- Real posts soon, promise, but for now some links.
- Golden Retriever Festival in Scotland. These photos are my new happy place.
- Great piece by Michael Erard at The Morning News, "Rumors of Tribes": "I collected high school names using Twitter and Survey Monkey and came across “crumbsters,” a label for the popular kids, and the “queer cult,” for the semi-populars, though if awards were given out for creative crowd labels, the kids at one New Jersey high school in the mid-2000s might win for naming their popular crowd in the aftermath of a food fight that happened in ninth grade, when one of the most popular girls shrieked and generally overreacted after she was hit in the face with a flying chicken patty. The popular kids became known as “chicken patties.” "
- The super-fancy Robin Wasserman interviewed Ann Patty, the editor who pulled V.C. Andrews from the slush pile. See also: an essay from Patty and a piece by Sara Gran and Megan Abbott in the Believer.
- The fab Kelly Braffet wrote a great piece about persevering in the face of naysayers: "After school, I drove to the mall. Soon enough, as always, I found myself in the bookstore. There, surrounded by all of those lovely shelves, row upon row of lovely books, I realized: They hadn’t written themselves. People had written them. Clearly, writing books was not impossible. I was a person; therefore I could write books. And also, Mrs. Smith could go to hell."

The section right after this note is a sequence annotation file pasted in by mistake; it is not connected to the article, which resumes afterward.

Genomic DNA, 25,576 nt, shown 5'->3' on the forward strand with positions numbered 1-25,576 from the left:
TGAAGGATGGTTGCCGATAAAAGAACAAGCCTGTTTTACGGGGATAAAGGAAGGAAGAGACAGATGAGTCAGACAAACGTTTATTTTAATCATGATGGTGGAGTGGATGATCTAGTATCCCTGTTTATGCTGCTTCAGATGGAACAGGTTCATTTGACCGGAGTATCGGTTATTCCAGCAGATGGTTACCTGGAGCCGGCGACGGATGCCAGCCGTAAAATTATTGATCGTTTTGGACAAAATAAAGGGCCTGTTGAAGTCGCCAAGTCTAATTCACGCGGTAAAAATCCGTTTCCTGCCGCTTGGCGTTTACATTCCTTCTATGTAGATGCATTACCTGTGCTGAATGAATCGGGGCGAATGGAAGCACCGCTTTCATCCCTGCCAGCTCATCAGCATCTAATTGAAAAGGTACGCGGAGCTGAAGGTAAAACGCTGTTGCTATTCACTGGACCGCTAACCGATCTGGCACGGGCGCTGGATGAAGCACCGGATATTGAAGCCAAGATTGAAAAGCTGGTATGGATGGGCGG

- A micro-lesson on the importance of varying sentence lengths.
- Stephen Blackmoore and Chuck Wendig tackle the kinds of questions that usually get posed only to ladies, over at Whack! The results are hilarious.
The Woken Gods release day continues its approach:
- Quick reminder that today's the last day to send the preoder proof if you want a relic typed up and sent to you via the mail. I'm really looking forward to doing these. *twirls fingers evilly*
- A happy-making new review at SF Signal by Paul Weimer. Snippet: "In addition to Kyra as a character, the other feature of Woken Gods that really stands out to the reader is its creative use of mythology. Before reading it, I had expected the usual suspects of Greco-Roman mythology, or perhaps, if I was fortunate, a Norse Goddess or two thrown into the mix. … To my surprise and delight, the Gods we see in the Woken Gods are none of the usual suspects."